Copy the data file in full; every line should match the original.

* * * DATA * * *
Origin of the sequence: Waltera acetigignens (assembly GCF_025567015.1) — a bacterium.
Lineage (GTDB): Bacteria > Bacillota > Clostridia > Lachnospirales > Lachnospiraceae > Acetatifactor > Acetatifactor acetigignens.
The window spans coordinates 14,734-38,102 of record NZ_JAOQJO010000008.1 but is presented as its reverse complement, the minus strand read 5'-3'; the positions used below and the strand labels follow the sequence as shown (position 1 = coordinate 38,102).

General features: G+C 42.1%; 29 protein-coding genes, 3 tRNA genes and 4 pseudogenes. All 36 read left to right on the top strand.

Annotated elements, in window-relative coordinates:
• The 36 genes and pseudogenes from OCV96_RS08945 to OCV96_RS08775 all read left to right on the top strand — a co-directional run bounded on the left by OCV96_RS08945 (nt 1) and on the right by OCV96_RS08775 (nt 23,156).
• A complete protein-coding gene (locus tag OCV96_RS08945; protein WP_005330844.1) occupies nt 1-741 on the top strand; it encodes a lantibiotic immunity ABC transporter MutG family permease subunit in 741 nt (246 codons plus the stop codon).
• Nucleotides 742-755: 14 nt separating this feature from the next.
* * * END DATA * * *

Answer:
Origin of the sequence: Waltera acetigignens (assembly GCF_025567015.1) — a bacterium.
Lineage (GTDB): Bacteria > Bacillota > Clostridia > Lachnospirales > Lachnospiraceae > Acetatifactor > Acetatifactor acetigignens.
The window spans coordinates 14,734-38,102 of record NZ_JAOQJO010000008.1 but is presented as its reverse complement, the minus strand read 5'-3'; the positions used below and the strand labels follow the sequence as shown (position 1 = coordinate 38,102).

General features: G+C 42.1%; 29 protein-coding genes, 3 tRNA genes and 4 pseudogenes. All 36 read left to right on the top strand.

Annotated elements, in window-relative coordinates:
• The 36 genes and pseudogenes from OCV96_RS08945 to OCV96_RS08775 all read left to right on the top strand — a co-directional run bounded on the left by OCV96_RS08945 (nt 1) and on the right by OCV96_RS08775 (nt 23,156).
• A complete protein-coding gene (locus tag OCV96_RS08945; protein WP_005330844.1) occupies nt 1-741 on the top strand; it encodes a lantibiotic immunity ABC transporter MutG family permease subunit in 741 nt (246 codons plus the stop codon).
• Nucleotides 742-755: 14 nt separating this feature from the next.